The inauguration of the country's first geriatric day-care centre at the BIRDEM (Bangladesh Institute of Diabetes, Endocrine and metabolic Disorders) could not come at a more appropriate time. Developed countries, Japan in particular, have long witnessed the increase in the number of elderly population. Bangladesh, right now, may have the majority population in the 15-45 age group but it is a clear indication that this group will become old within a few years when they are likely to be the majority population.
Actually, today's demographic division in favour of the majority working population gives the country an edge for reaping its dividends. If Bangladesh fails to do so, it will be because of wrong or improper planning with the population. Every society that has prospered has done so on the contribution of its most active and energetic segment of population. Even with its not so enviable education and training system, Bangladesh's second highest foreign exchange earner is remittance earned by its migrant workers. Had the workers been employed in high-end jobs abroad, the remittance would be many folds higher.
Whatever may be the case in the middle term, the inescapable fact is that the geriatric population will surpass the young generations in numbers at some point. Whether the former's contribution will increase soon or not, it is them who will be responsible for the shape and size of the economy in the future. The transition to a developing country in 2026 and to a developed one in 2041, as envisaged and if happen, will happen courtesy of their contribution.
So when they become old and infirm, they will need care. In Japan, one of the professions in high demand is just to spend time with the elderly. Not that all of the elderly seeking company are sick or need palliative care; they just feel bored and therefore need someone to talk to. A tech giant in Japan has even invented a robot that can give company to the elderly and follow certain essential instructions.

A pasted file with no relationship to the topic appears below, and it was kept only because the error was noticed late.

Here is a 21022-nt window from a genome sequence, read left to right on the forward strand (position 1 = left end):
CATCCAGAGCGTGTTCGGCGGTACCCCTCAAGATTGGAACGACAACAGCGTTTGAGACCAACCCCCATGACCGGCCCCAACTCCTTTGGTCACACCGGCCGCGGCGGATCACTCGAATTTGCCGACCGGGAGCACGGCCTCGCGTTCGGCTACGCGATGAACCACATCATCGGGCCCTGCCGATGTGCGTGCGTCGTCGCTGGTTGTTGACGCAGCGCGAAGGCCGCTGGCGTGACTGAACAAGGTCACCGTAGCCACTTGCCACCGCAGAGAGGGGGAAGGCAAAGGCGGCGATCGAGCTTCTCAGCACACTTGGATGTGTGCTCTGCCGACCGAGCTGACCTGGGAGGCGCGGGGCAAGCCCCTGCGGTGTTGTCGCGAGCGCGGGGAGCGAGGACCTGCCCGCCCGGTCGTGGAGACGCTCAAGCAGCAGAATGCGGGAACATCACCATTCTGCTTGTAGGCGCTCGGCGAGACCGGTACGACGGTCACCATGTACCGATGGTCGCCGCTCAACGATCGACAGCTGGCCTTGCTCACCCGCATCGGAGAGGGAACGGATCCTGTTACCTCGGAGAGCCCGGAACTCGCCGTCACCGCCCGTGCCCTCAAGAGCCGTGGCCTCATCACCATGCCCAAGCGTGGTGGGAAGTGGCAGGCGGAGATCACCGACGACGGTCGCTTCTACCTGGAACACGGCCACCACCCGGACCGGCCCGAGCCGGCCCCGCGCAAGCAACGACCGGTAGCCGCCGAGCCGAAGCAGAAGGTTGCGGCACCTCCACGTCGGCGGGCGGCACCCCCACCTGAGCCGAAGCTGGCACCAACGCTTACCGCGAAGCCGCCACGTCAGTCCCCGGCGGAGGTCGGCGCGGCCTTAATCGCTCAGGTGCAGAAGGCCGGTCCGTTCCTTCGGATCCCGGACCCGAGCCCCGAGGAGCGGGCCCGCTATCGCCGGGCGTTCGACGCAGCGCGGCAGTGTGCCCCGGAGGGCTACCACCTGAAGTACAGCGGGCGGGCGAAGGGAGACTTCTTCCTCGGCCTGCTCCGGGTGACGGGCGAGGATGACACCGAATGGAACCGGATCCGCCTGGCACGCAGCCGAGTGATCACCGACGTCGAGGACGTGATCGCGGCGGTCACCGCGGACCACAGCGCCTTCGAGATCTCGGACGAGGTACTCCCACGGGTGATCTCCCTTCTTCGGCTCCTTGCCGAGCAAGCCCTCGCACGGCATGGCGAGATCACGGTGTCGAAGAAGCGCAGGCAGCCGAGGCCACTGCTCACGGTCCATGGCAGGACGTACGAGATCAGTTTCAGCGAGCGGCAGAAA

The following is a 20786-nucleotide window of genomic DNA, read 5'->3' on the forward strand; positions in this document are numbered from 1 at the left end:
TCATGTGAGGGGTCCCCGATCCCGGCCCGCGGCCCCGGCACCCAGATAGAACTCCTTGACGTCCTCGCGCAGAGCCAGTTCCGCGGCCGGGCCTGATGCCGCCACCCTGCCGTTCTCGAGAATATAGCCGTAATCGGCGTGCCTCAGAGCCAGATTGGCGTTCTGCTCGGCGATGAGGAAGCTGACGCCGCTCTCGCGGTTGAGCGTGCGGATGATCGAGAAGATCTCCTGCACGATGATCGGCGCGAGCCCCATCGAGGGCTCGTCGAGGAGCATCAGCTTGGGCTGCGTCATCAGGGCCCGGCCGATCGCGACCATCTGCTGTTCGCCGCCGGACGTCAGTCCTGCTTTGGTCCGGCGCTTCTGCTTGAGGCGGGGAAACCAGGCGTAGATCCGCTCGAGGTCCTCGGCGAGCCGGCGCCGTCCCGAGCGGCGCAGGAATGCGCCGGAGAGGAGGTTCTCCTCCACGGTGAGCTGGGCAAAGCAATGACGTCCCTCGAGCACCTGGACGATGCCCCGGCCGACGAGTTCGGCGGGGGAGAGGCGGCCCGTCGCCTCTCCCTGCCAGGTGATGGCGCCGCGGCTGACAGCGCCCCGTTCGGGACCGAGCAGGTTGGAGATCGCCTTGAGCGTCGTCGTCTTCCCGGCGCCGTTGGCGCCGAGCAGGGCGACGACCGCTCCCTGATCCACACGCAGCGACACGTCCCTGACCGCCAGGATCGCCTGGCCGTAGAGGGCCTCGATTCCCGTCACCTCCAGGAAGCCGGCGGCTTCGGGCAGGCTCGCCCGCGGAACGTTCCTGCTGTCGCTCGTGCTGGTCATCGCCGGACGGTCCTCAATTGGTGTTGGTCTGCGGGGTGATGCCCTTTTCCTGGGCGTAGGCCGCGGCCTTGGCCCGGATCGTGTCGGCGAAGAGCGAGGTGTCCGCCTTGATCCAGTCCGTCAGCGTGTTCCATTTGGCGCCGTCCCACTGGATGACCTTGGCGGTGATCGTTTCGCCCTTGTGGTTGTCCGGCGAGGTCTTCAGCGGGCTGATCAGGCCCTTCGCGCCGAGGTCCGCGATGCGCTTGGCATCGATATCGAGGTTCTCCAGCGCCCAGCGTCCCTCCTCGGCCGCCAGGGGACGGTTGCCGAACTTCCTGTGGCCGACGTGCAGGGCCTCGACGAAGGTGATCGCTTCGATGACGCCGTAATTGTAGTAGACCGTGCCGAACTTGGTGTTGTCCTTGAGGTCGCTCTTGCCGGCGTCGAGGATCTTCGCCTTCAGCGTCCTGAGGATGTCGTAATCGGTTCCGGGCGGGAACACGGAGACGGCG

Children's day-care centre and the elderly day-care centre are bound to be different for understandable reasons. The main difference is in education and healthcare and risks facing them are of different nature. Although in certain cases, caregivers have to be equally attentive to the needs of both children and the senior citizens. Small and fragmented family units will be happy to avail of the opportunity because of the pressing need for the earning members to be away when the old infirm members running risks of a fall or not taking most essential medicine have to be left in someone's care.
Yet it is clear that not all families can afford to send their elderly to the geriatric centre and bring them back home on a daily basis. Leaving them in the day-care centre may be cheaper than hiring a caregiver. But not all families may have private transports to carry the elderly. In that case, if the hospital authority or a private transport agency such as the ones that carry students to a number of schools and leave them at their doorsteps after schools takes the responsibility of the job, it may be a solution to the problem facing the elderly needing care for long.
Understandably, the geriatric service will be expanded in scope and size. The elderly citizens deserve the service because they have spent their most active period of life in the service of the country. All the youths of today will turn old and infirm and who knows who will need such care in their advanced age? Even the most creative and resourceful people may need such care.
This day-care centre is a small step but a giant leap towards returning something to the senior citizens who have been and will be instrumental in making Bangladesh resourceful and prosperous. If the service can be extended up to the grass-roots level, the country will be caring and humane in the true sense of the term.